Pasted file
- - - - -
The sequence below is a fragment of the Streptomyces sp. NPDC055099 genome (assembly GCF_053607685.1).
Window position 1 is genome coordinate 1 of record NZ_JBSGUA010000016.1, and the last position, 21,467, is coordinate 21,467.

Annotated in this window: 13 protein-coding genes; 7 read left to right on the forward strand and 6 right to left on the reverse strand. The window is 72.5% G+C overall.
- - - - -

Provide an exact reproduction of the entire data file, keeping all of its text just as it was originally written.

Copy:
The sequence below is a fragment of the Streptomyces sp. NPDC055099 genome (assembly GCF_053607685.1).
Window position 1 is genome coordinate 1 of record NZ_JBSGUA010000016.1, and the last position, 21,467, is coordinate 21,467.

Annotated in this window: 13 protein-coding genes; 7 read left to right on the forward strand and 6 right to left on the reverse strand. The window is 72.5% G+C overall.